-      Can you run Derby on PDAs?
+      Can you run Derby on small devices?
       </question>
       <answer>
       <p>
@@ -264,52 +264,18 @@
       J2ME/CDC/Foundation with JSR169 as the JDBC api. 
       For more information, see the 
 <a href="http://db.apache.org/derby/docs/10.7/ref/rrefjdbcjsr169.html">Reference
-      Guide</a>.
+      Guide</a>. Starting with 10.11, Derby added support for running on the small
Java 8 compact profile 2 platform.
       </p>
       </answer>
     </faq>
-    <faq id="createdb_OS_X">
-      <question>
-        Why can't I create a new database or modify an existing database 
-	on Mac OS X?
-      </question>
-      <answer>
-        <p>
-	This appears to be a JVM issue with Derby on Mac OS X and 
-	 was logged as 
-	<a href="http://issues.apache.org/jira/browse/DERBY-1">DERBY-1</a>.
-        DERBY-1 is fixed in 10.1.2.1 and higher. If you are using an earlier
-        version of Derby, upgrading to 10.1.2.1 or higher will prevent the need
-        to use the workaround described below.
-        The underlying JVM issue is fixed in Mac OS X 10.4 (Tiger) with J2SE 1.4.2, 
-        but remains a problem on Mac OS X 10.3 with Java 1.4.2 Update 2 and
-        Mac OS X 10.4 with J2SE 5.0 Release 1. It has been fixed in more recent
-        releases of the J2SE 5.0 JVM.
-	The workaround is to set
-	<a href="http://issues.apache.org/jira/browse/DERBY-1?page=comments#action_53617">derby.storage.fileSyncTransactionLog=true</a>
-	in the derby.properties files to use file 
-	sync instead of write sync for log writes.
-	</p>
-      </answer>
-    </faq>
     <faq id="derby_javax">
       <question>
       Can I use Derby on Java release X?
       </question>
       <answer>
       <p>
-        Derby runs on Java 1.4 and newer (Derby 10.2 and earlier also
-        runs with Java 1.3, should you need that).
-      </p>
-      <p>
-      Two problems with handling Decimal conversion on 
-      Java 5.0 and newer:
-      (<a href="http://issues.apache.org/jira/browse/DERBY-74">DERBY-74</a>
-      and
-      <a href="http://issues.apache.org/jira/browse/DERBY-83">DERBY-83</a>)
-      were fixed in Derby 10.1. Note: Java 5.0 is also known as 
-      <a href="http://java.sun.com/j2se/naming_versioning_5_0.html">
-      Java 1.5</a>.
+        See the <a href="derby_downloads.html">Derby Downloads</a> page
+        for the compatibility between Derby and Java versions.
       </p>
       </answer>
     </faq>
@@ -320,7 +286,7 @@
       </question>
       <answer>
       <p>
-      Yes, Derby now supports such a configuration! For more information,
+      Of course! For more information,
       start <a href="http://wiki.apache.org/db-derby/InMemoryBackEndPrimer">
           here</a>.
       </p>
@@ -338,7 +304,7 @@
       <a href="integrate/SQuirreL_Derby.html">SQuirreL SQL</a>
       with Derby, and the
       <a href="http://wiki.apache.org/db-derby/UsesOfDerby">UsesOfDerby</a>
-      Wiki page list GUIs that work with Derby.
+      Wiki page list other GUIs that work with Derby.
       </p>
       </answer>
     </faq>
@@ -351,7 +317,7 @@
       You can specify a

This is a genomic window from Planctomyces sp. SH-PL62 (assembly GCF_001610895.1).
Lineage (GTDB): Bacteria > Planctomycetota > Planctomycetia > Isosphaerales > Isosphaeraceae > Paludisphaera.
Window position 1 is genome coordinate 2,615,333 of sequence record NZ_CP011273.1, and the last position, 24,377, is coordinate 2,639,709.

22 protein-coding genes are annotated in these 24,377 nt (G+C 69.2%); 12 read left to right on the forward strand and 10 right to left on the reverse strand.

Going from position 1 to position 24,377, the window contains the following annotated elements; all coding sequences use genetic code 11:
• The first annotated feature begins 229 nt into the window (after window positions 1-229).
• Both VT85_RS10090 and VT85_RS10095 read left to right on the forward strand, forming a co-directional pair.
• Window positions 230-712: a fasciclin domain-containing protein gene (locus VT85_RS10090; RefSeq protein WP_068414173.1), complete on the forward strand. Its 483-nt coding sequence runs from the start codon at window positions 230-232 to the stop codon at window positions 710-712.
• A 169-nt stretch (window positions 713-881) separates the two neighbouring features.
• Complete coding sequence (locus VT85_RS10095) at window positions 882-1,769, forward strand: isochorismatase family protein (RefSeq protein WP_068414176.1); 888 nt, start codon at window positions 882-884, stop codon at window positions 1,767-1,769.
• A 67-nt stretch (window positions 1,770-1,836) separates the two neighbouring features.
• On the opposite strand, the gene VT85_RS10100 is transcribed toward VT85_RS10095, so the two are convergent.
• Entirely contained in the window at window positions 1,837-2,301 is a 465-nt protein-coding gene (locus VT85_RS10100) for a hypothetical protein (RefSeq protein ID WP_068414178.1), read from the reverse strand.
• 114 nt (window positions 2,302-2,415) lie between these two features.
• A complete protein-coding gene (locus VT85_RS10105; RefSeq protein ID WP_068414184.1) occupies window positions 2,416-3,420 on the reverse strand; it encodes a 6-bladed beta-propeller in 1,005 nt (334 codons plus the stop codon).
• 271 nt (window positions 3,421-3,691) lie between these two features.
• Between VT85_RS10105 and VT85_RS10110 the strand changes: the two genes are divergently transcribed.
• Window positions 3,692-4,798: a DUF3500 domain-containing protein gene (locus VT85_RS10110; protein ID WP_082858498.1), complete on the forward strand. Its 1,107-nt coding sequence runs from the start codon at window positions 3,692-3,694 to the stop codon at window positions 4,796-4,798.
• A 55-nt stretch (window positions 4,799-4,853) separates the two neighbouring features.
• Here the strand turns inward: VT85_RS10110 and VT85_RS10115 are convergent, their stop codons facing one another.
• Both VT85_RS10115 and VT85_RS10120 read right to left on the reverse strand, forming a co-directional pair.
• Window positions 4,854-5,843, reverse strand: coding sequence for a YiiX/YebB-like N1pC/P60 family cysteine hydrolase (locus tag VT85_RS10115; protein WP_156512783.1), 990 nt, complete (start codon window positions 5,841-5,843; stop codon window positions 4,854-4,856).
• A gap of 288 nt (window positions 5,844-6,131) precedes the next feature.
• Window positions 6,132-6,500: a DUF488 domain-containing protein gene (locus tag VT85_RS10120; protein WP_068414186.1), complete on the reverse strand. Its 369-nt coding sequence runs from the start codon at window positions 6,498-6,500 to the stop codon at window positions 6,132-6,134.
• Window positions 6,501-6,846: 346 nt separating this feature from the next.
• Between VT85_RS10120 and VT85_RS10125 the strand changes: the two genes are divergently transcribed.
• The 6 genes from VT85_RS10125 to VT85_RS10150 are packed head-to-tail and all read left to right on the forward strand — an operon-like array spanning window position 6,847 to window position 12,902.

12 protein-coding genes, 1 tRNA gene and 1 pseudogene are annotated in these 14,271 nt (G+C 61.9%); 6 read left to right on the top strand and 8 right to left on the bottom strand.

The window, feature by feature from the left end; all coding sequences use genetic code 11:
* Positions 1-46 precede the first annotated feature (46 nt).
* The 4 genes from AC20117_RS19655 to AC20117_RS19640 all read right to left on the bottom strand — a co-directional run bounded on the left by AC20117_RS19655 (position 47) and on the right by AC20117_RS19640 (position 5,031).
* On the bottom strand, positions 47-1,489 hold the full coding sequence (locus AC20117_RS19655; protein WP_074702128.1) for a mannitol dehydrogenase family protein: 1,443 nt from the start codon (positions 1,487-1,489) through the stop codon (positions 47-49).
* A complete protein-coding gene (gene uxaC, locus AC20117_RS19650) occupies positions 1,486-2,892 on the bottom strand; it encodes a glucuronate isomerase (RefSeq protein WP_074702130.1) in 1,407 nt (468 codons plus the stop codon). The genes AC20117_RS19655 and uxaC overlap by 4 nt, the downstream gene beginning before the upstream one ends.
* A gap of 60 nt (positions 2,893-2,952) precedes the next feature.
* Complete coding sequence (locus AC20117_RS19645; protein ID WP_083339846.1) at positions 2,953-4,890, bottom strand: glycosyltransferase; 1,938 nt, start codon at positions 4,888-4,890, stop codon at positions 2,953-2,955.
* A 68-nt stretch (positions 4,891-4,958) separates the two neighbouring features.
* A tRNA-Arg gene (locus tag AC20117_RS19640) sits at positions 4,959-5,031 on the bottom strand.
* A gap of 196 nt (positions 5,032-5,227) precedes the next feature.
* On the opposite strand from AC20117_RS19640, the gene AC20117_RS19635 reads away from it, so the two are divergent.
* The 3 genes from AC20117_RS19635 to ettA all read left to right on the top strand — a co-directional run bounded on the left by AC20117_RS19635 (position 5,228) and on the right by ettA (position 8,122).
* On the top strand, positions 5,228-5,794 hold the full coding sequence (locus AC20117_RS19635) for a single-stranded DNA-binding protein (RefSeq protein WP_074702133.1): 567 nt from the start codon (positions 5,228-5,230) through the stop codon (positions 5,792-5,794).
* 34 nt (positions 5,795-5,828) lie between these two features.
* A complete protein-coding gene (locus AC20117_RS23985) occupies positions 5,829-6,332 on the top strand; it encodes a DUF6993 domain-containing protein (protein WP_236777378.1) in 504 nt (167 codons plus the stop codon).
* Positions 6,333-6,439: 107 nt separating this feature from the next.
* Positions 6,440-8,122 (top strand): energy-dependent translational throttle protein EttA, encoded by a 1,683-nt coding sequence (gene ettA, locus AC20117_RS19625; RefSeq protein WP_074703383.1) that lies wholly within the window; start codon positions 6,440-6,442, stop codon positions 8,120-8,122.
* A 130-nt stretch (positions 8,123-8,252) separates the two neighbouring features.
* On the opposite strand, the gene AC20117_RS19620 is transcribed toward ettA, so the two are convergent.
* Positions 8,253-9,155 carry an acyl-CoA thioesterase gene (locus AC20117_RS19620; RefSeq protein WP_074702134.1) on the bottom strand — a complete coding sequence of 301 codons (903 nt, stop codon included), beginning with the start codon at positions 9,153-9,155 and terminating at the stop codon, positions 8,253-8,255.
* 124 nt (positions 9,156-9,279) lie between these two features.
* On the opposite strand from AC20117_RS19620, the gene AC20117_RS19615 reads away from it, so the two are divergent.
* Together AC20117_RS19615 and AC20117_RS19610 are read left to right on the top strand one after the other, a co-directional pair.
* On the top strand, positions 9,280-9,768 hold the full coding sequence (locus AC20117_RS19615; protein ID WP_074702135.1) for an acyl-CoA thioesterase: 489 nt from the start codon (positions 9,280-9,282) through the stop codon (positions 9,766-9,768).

database name using an absolute or relative path.
       Details are in the
-      <a href="http://db.apache.org/derby/docs/10.7/devguide/cdevdvlp34964.html">Developer's
Guide</a>
+      <a href="http://db.apache.org/derby/docs/10.13/devguide/cdevdvlp34964.html">Developer's
Guide</a>
       and helpful tips are on the
       <a href="http://wiki.apache.org/db-derby/DatabaseNamesRelativeAbsolute">Derby
       Wiki</a>.
@@ -411,9 +377,9 @@
       <answer>
       <p>
           Derby does not support the LIMIT syntax. However, Derby 10.4
-          added the <a href="http://db.apache.org/derby/docs/10.7/ref/rreffuncrownumber.html">ROW_NUMBER
function</a>
+          added the <a href="http://db.apache.org/derby/docs/10.13/ref/rreffuncrownumber.html">ROW_NUMBER
function</a>
           and Derby 10.7 added the
-          <a href="http://db.apache.org/derby/docs/10.7/ref/rrefsqljoffsetfetch.html">OFFSET
and FETCH clauses</a>.
+          <a href="http://db.apache.org/derby/docs/10.13/ref/rrefsqljoffsetfetch.html">OFFSET
and FETCH clauses</a>.
           </p><p>
       Derby also supports limiting the number of rows returned by a query through
       <a href="http://mail-archives.apache.org/mod_mbox/db-derby-dev/200411.mbox/%3c41A95632.3010301@debrunners.com%3e">JDBC</a>.
For example, to fetch the first 5 rows of a large table:
@@ -548,9 +514,9 @@
       <p>
         Also, Derby supports generated "identity" columns; examples are in
         the 
-        <a href="http://db.apache.org/derby/docs/10.7/ref/rrefsqlj37836.html">Reference
Guide</a>.
+        <a href="http://db.apache.org/derby/docs/10.13/ref/rrefsqlj37836.html">Reference
Guide</a>.
         The
-        <a href="http://db.apache.org/derby/docs/10.7/ref/rrefidentityvallocal.html#rrefidentityvallocal">IDENTITY_VAL_LOCAL</a>
+        <a href="http://db.apache.org/derby/docs/10.13/ref/rrefidentityvallocal.html#rrefidentityvallocal">IDENTITY_VAL_LOCAL</a>
         function returns the most recently assigned number.
       </p>
       </answer>
@@ -565,15 +531,14 @@
       <answer>
       <p>
       Yes, you can use derby for client-server applications.
-      Starting in 10.1 Derby includes the
-      <a href="http://db.apache.org/derby/docs/10.7/adminguide/cadminappsclient.html">Derby
Network Client jdbc driver</a>.
+      Starting in 10.1 Derby included the